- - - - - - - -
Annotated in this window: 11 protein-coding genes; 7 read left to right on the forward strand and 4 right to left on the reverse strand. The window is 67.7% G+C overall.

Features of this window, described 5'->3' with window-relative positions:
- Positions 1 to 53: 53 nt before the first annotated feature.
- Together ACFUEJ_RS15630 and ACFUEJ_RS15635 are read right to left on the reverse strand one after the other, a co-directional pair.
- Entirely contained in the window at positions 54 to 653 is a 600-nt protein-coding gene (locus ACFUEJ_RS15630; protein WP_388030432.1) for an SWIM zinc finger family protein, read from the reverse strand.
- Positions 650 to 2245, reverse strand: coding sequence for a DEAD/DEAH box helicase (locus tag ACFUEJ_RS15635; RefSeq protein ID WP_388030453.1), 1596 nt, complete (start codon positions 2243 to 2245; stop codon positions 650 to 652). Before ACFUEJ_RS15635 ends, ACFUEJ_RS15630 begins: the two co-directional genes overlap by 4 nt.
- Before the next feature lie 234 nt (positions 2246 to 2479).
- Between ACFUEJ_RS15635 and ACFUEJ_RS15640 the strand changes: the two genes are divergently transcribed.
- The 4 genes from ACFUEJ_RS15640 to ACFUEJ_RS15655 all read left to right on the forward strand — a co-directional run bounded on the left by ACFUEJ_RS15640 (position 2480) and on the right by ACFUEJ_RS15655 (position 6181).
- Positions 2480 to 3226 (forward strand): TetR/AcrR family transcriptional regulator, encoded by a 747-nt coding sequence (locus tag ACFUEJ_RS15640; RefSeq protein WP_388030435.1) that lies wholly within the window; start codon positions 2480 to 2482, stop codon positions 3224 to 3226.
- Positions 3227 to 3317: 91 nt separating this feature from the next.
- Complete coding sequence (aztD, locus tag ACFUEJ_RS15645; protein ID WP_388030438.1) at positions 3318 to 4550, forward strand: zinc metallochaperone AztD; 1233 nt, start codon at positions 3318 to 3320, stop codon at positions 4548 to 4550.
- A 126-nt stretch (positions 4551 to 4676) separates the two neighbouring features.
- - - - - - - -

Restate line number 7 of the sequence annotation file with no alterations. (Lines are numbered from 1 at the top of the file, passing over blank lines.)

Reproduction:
- Before the next feature lie 234 nt (positions 2246 to 2479).